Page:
Photograph © Bill Carslake (Cairngorms 2018)
A Finzi Scholarship project. Inspired by Bill’s solo camping trips looking for mountain hares in Scotland. Timidus is from the Latin binomial for mountain hare. The piece is for violin, cello, piano and clarinet, and is in progress. Bill also wrote a travel account about composing with mountain hares in the Cairngorms.
Over the course of his trips in the Cairngorms Bill became attuned to these elusive animals. He also saw golden eagle and red deer. Timidus is inspired by the tensions between the communities that co-exist in the vast sub-arctic tundra landscape that is the Cairngorms. The second movement explores the power of the wind (listen to the extract above).
While in the Cairngorms area Bill was lucky to meet with Scott Newey – a population ecologist from the James Hutton Institute in Aberdeen; Andy Howard, photographer and author of The Secret Life of the Mountain Hare; and the writer, Anna Fleming.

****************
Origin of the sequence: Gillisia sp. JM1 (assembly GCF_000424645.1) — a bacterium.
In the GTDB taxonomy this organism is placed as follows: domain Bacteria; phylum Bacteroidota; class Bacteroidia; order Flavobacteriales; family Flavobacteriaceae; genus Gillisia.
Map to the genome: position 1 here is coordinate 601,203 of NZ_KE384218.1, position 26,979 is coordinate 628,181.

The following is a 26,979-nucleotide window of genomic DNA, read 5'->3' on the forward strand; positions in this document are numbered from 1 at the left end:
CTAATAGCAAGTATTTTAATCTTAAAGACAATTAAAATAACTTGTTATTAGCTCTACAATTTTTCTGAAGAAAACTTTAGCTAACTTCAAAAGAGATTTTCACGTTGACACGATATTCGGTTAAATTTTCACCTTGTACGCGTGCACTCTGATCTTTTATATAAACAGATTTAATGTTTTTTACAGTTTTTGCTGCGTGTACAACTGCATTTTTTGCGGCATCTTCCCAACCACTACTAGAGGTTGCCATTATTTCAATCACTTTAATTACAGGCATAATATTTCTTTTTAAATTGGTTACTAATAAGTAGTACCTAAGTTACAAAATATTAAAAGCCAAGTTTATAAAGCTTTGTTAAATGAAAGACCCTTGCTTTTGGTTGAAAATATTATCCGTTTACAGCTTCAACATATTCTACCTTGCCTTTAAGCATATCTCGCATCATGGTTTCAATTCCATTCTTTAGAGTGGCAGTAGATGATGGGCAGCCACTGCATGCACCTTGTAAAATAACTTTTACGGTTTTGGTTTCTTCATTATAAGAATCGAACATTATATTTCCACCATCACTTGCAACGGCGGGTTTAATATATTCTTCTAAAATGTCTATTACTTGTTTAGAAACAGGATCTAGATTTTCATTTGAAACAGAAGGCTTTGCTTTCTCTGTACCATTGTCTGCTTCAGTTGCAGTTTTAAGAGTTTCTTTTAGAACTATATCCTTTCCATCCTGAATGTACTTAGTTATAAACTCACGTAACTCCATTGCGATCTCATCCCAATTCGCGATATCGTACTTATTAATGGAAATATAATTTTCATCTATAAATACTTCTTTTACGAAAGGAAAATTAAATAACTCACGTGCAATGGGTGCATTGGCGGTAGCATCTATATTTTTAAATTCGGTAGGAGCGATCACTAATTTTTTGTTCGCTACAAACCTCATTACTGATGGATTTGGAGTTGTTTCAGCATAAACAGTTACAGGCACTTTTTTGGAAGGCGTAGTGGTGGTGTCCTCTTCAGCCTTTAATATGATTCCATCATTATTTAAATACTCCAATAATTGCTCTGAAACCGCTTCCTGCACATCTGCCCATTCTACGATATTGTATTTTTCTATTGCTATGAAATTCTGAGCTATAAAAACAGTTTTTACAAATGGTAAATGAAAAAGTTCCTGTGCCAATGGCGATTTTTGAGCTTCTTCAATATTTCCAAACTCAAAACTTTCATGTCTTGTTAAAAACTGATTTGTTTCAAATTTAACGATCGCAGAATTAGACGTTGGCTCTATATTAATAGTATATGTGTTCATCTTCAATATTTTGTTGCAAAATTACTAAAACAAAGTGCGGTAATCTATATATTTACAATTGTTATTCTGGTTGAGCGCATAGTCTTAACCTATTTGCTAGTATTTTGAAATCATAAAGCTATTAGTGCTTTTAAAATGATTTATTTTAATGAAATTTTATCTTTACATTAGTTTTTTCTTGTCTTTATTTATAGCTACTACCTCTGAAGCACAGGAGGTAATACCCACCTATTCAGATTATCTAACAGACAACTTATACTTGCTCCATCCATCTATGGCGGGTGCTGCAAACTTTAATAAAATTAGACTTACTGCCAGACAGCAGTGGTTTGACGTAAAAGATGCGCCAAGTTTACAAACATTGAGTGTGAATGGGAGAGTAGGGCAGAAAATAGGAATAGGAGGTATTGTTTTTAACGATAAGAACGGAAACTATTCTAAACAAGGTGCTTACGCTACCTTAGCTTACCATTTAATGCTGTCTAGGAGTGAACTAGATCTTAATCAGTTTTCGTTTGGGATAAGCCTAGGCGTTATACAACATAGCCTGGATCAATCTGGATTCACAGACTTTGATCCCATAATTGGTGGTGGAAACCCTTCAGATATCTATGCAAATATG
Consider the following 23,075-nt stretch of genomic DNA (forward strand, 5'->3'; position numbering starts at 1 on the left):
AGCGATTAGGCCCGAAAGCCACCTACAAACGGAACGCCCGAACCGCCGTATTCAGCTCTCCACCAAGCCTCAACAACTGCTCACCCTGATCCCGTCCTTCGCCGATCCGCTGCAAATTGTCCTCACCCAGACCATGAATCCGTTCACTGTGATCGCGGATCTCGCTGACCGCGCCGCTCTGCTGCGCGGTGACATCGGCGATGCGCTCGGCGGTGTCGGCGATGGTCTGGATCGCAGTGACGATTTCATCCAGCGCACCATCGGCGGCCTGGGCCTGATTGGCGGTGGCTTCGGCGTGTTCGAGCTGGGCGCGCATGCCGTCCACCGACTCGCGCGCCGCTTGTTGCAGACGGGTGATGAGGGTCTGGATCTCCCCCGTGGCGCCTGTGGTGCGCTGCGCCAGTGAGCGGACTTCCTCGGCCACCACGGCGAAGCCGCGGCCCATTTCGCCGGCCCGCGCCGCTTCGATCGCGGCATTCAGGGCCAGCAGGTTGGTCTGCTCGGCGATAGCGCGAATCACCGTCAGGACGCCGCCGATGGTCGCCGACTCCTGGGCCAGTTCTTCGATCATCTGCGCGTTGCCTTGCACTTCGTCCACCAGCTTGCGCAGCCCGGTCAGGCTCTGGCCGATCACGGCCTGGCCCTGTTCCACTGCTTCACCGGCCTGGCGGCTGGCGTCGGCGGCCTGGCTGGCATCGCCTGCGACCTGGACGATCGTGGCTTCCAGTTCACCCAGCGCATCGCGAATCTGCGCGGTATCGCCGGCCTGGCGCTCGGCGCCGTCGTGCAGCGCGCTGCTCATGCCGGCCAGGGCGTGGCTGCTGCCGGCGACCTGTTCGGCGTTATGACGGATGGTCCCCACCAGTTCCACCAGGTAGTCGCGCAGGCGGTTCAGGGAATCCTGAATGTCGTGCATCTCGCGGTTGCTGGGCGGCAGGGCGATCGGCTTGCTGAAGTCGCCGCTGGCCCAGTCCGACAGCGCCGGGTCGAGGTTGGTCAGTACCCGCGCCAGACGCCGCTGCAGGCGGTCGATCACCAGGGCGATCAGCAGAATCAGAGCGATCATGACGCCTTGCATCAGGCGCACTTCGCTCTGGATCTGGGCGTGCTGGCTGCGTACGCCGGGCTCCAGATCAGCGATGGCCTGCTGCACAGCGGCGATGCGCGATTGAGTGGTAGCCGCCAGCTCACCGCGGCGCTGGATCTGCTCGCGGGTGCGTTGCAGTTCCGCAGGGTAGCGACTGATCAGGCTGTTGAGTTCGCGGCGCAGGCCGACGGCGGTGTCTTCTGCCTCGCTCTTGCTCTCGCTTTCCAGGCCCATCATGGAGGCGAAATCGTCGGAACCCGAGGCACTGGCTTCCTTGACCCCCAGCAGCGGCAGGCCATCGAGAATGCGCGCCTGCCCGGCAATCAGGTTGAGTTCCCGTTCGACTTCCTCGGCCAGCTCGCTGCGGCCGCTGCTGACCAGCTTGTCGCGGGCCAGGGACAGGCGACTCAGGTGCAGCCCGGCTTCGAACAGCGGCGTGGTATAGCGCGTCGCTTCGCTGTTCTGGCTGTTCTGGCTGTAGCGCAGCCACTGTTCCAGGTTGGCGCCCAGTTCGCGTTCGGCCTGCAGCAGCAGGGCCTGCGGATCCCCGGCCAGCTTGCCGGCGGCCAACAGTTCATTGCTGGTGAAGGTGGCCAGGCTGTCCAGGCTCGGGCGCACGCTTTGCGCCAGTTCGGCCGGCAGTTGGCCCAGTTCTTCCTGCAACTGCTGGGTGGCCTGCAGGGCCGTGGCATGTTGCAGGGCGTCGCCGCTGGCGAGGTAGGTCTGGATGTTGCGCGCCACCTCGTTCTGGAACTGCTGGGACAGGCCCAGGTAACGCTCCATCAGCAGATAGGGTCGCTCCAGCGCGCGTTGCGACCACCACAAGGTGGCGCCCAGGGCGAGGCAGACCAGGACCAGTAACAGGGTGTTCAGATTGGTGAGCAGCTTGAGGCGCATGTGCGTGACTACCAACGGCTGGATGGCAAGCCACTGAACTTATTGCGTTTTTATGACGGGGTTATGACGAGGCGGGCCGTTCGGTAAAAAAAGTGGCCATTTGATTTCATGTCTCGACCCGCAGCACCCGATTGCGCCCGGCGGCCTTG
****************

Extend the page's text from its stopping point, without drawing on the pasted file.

The mountain hare, Lepus timidus, is a survivor from the last ice age. It is related to Arctic and Greenland hares. It thrives in the northern belt stretching from Scandinavia to Siberia. There are isolated communities in the Alps, Ireland and Scotland. In the case of Ireland and Scotland, when the ice sheet retreated the mountain hares evolved into two unique species: Lepus timidus hibernicus and Lepus timidus scoticus. All mountain hares are different from the brown hare, Lepus europaeus, which arrived in Ireland and the UK thousands of years later.